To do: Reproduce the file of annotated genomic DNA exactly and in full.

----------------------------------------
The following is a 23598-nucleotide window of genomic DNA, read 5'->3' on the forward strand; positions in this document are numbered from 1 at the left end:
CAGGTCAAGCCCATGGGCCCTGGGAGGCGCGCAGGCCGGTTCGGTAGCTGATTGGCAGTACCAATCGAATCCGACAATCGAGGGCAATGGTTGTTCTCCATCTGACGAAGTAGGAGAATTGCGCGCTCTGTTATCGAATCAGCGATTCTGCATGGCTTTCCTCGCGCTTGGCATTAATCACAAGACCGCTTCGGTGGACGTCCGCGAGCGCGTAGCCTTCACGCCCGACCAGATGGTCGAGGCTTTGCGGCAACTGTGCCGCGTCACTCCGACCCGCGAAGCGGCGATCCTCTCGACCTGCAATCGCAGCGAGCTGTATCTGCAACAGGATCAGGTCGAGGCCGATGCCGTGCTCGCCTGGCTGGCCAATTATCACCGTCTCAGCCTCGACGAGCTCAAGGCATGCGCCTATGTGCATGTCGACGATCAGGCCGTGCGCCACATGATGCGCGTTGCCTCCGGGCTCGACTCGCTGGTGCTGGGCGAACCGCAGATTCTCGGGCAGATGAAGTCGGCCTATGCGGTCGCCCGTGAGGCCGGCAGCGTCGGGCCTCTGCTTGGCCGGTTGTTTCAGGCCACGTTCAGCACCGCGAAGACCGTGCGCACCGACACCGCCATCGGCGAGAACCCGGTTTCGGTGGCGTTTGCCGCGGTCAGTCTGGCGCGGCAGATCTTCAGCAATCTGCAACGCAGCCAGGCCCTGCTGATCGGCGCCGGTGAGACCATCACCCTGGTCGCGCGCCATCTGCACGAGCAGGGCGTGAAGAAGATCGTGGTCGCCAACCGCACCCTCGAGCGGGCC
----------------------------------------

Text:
The following is a 23598-nucleotide window of genomic DNA, read 5'->3' on the forward strand; positions in this document are numbered from 1 at the left end:
CAGGTCAAGCCCATGGGCCCTGGGAGGCGCGCAGGCCGGTTCGGTAGCTGATTGGCAGTACCAATCGAATCCGACAATCGAGGGCAATGGTTGTTCTCCATCTGACGAAGTAGGAGAATTGCGCGCTCTGTTATCGAATCAGCGATTCTGCATGGCTTTCCTCGCGCTTGGCATTAATCACAAGACCGCTTCGGTGGACGTCCGCGAGCGCGTAGCCTTCACGCCCGACCAGATGGTCGAGGCTTTGCGGCAACTGTGCCGCGTCACTCCGACCCGCGAAGCGGCGATCCTCTCGACCTGCAATCGCAGCGAGCTGTATCTGCAACAGGATCAGGTCGAGGCCGATGCCGTGCTCGCCTGGCTGGCCAATTATCACCGTCTCAGCCTCGACGAGCTCAAGGCATGCGCCTATGTGCATGTCGACGATCAGGCCGTGCGCCACATGATGCGCGTTGCCTCCGGGCTCGACTCGCTGGTGCTGGGCGAACCGCAGATTCTCGGGCAGATGAAGTCGGCCTATGCGGTCGCCCGTGAGGCCGGCAGCGTCGGGCCTCTGCTTGGCCGGTTGTTTCAGGCCACGTTCAGCACCGCGAAGACCGTGCGCACCGACACCGCCATCGGCGAGAACCCGGTTTCGGTGGCGTTTGCCGCGGTCAGTCTGGCGCGGCAGATCTTCAGCAATCTGCAACGCAGCCAGGCCCTGCTGATCGGCGCCGGTGAGACCATCACCCTGGTCGCGCGCCATCTGCACGAGCAGGGCGTGAAGAAGATCGTGGTCGCCAACCGCACCCTCGAGCGGGCC